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Print Page - ways to promote MG?

Xenharmonic Guitarist

General => Other Topics => Topic started by: Ron on March 28, 2011, 01:39:20 PM

Title: ways to promote MG?
Post by: Ron on March 28, 2011, 01:39:20 PM
what are some good, non-spammy ways to promote MG?

any sites you guys can think of or other forums that would attract the experimental variety or highly advanced variety of players?

I say highly advanced because I think when you get to a point and have been teaching guitar for awhile you tend to want something really new sounding

I know there are tons of guitarists in the real world willing to completely drop 12 and go to something new. This seems dramatic, but everyone I meet at the guitar stores I walk into want one or are interested enough to play it, and ask tons of questions. I think for this reason something like 19, 22, 24, 26, or 31 would be good for starter guitars as the fifths aren't completely destroyed, and let's face it, it's all most weekend-warrior guitar types know. There's also that number of guitarists who hate fifths and want to avoid using them because they sound generic and theyre sick of cycles of fifths...

anyways.... everyone likes micro besides maybe a handful of internet critics who don't really matter. People are ready and they need to know! _R
Title: Re: ways to promote MG?
Post by: Mat on March 29, 2011, 02:43:09 PM
Hi Ron. I've already posted about this forum at sevenstring.org (lots of interest), unfretted.com (fretless guitar forum), Yahoo MMM, nonoctave.com. I'll probably also post at talkbass.com (there are a few micro bassists there), and the Yahoo Tuning List and Just Intonation groups.

The electro-music.com experimental music forum has a micro subforum here: http://www.electro-music.com/forum/forum-147.html (http://www.electro-music.com/forum/forum-147.html) but I'm not a member.
Title: Re: ways to promote MG?
Post by: EricJacksonArts on April 03, 2011, 05:13:14 PM

 Microtones are readily available on guitars that people already have. And when the standard 12 frets per octave doesn't cut it, I'll use the ultimate microtonal guitar; the fretless.
Title: Re: ways to promote MG?
Post by: Ron on April 03, 2011, 09:37:37 PM
I think I somehow messed up your post trying to quote it and failing miserably. im going to try to get it fixed back - here's my reply about fretless.

I agree that people should use slides to  hear the more in tune intervals, but I dont think fretless is by any means the ultimate. Its a misconception I think alot of people have about microtonality and specifically xentonality. If you wanted for example to make a progression that moves up and down a Fokker lattice, using vertical harmony in the 13-limit, there is no way of getting it perfect JI, while a fretted instrument it would be closer if not near perfect, plus all the sustain is there. This was in an essay I wrote for this site when it first started, which was serving to educate common microtonal misconceptions about harmony I read posted by the general user at sevenstring.org (the anti-academic, anti-intellectual guitar forum).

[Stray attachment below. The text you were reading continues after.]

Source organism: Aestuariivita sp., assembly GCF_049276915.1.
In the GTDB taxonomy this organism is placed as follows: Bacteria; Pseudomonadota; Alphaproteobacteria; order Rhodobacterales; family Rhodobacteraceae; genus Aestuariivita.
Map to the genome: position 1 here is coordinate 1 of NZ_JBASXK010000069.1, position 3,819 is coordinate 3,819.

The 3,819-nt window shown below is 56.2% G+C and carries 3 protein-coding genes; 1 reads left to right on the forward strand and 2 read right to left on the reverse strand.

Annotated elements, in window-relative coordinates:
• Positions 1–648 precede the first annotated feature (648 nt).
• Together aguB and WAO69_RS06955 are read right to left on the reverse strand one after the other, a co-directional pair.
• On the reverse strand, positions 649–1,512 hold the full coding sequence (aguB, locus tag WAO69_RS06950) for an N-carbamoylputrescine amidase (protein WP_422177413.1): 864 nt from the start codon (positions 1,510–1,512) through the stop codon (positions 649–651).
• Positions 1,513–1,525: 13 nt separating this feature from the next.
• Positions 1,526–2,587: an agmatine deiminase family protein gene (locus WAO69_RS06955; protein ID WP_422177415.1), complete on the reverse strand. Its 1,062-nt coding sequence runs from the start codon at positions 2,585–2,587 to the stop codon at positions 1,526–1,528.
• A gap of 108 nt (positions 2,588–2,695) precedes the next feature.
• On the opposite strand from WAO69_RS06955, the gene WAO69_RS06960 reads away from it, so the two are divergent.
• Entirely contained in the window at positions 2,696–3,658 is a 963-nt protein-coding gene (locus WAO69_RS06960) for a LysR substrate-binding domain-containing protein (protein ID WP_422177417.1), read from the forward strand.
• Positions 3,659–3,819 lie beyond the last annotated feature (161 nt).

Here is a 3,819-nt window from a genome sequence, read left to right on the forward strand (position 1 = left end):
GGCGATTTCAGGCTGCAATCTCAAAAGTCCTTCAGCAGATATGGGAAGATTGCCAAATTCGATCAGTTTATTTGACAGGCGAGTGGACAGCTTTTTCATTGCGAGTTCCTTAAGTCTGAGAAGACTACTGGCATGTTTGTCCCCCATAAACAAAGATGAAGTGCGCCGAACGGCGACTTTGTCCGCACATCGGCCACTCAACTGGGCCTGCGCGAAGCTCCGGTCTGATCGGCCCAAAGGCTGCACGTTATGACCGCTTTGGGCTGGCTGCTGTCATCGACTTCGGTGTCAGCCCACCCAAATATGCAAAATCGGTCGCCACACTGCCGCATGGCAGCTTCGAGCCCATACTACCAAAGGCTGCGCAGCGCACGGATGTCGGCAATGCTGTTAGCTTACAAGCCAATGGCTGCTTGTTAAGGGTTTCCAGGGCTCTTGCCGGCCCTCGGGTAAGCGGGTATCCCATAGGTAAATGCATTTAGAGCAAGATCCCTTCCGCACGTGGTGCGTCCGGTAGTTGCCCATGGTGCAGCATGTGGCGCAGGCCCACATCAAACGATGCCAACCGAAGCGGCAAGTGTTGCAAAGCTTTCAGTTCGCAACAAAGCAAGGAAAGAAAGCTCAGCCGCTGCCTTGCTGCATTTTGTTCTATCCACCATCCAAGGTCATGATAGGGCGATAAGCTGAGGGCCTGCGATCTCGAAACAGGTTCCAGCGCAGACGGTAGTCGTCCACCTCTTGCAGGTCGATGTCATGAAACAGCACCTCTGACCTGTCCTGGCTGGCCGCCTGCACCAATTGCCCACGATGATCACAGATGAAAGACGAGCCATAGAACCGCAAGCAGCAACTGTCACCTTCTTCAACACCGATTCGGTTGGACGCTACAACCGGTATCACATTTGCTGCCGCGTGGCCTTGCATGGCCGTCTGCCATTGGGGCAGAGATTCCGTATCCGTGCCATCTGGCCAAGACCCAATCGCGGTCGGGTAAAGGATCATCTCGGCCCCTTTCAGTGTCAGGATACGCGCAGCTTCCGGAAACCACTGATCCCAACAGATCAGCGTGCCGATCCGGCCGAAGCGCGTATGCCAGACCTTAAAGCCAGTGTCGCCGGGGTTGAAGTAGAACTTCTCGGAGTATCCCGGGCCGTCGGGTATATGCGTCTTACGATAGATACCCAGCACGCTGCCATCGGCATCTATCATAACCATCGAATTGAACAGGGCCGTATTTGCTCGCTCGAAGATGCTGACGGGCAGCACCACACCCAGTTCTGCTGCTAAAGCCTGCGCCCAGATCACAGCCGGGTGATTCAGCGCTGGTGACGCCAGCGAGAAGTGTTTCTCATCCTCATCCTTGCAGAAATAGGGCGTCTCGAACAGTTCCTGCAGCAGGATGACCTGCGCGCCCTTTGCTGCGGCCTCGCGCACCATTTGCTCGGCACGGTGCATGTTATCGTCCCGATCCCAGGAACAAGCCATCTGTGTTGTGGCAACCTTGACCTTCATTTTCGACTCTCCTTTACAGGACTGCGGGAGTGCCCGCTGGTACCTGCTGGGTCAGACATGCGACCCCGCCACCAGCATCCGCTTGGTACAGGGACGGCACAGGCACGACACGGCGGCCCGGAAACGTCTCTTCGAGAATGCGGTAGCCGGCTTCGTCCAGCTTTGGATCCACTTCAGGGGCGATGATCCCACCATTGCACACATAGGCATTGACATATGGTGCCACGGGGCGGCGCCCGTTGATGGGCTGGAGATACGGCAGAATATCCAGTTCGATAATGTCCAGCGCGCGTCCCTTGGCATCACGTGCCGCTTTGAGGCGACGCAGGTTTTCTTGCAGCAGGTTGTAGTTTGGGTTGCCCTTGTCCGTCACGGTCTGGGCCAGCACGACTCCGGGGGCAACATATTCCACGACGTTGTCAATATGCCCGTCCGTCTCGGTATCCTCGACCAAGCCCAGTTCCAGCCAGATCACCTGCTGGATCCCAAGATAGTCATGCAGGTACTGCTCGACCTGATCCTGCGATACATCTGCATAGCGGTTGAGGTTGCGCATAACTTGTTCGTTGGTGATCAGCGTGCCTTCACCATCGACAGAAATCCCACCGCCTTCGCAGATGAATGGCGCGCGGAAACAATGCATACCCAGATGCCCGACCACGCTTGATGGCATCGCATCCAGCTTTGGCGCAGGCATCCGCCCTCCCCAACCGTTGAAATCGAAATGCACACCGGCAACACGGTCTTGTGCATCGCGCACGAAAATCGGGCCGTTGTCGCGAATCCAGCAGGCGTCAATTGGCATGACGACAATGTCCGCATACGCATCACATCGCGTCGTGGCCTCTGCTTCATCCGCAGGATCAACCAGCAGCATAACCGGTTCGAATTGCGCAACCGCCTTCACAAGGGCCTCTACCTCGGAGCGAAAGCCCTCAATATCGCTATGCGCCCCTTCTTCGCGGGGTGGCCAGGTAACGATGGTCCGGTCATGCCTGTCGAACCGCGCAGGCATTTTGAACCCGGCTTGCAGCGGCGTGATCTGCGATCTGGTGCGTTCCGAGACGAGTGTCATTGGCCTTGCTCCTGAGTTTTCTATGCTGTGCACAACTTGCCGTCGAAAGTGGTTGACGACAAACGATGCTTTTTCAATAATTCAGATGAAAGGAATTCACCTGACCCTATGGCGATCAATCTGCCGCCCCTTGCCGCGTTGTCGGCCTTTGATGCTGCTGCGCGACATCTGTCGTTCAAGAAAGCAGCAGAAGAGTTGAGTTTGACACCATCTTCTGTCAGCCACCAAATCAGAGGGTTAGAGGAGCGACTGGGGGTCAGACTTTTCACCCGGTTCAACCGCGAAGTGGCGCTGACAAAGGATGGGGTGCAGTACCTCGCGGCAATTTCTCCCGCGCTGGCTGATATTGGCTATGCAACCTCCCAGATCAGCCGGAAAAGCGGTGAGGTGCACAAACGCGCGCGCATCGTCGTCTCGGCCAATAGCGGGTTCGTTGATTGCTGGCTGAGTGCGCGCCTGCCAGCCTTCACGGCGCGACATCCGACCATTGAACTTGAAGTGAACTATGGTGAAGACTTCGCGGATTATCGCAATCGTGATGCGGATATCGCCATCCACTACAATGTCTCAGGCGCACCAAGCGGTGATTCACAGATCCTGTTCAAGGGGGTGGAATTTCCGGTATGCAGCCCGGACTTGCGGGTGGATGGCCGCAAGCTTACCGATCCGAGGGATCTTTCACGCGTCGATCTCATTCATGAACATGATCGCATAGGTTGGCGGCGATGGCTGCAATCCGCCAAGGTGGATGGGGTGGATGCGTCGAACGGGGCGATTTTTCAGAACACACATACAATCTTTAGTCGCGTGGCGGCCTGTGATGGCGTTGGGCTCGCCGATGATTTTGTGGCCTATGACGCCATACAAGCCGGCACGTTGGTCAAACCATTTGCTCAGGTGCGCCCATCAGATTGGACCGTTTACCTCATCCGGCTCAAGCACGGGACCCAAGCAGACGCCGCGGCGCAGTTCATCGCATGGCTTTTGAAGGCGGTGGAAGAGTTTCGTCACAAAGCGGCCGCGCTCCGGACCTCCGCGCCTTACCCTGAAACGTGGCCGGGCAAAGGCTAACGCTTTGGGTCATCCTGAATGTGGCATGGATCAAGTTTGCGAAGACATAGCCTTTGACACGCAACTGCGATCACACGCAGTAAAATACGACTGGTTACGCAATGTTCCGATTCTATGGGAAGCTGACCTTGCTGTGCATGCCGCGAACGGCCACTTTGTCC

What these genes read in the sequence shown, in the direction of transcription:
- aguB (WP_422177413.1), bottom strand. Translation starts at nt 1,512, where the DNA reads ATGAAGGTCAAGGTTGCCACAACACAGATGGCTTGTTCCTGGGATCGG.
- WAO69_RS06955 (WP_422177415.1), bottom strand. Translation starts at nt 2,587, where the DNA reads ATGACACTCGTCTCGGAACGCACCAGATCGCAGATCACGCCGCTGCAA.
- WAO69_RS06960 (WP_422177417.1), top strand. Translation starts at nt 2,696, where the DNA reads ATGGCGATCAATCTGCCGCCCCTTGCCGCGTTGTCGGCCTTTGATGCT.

While I think fretless would be good for playing warping MOS music, and moving across generators, I don't think anyone has or will utilize this as such besides Stephen Taylor.

the idea is, if you want to build in tune vertical harmony triads and move down a lattice changing one note at a time in say 7 or 11 limit maybe 22 would interest you..  Paul Erlich was the first to show me how to use lattices, although I had seen them online and knew they were extremely useful and used by the best theorists to describe whats happening in a temperament. It wasn't until the Bohlen Pierce tuning symposium last year I actually got around to using one and seeing the true benefits of lattices in depth.

Heres a clip from Paul's lecture where we played "diatonic" triads on guitar and keyboard (fretted and tuned to Bohlen Pierce) moving down a lattice in the Bohlen-Pierce scale which is a non-octave scale without even partials based on 3:5:7:9 JI).  This is a clip of his 45 min lecture and the example starts 1/2 way in.

http://ronsword.com/latticeprogressioninBP.mp3 (http://ronsword.com/latticeprogressioninBP.mp3)

anyways fretless can mimic any scale melodically and if the fourths are tuned or altered from standard tuning that is a way to get closer to achieving intonation in say Magic temperament (a scale ive never heard a fretless player play in). Unfortunately most people are limited technically on fretless because they never learn scale inversions obviously because of how insane it is etc.. I had an idea awhile back to make a fretless book based on every MOS from standard Eadgbe tuning when I heard there was a teacher at Berklee who taught fretless but didn't play in higher prime harmonies.
Anyways I visited your site and did like the fretless stuff you have up.
Title: Re: ways to promote MG?
Post by: EricJacksonArts on April 04, 2011, 04:13:39 AM
Thanks for checking some of my stuff out, glad you enjoyed it.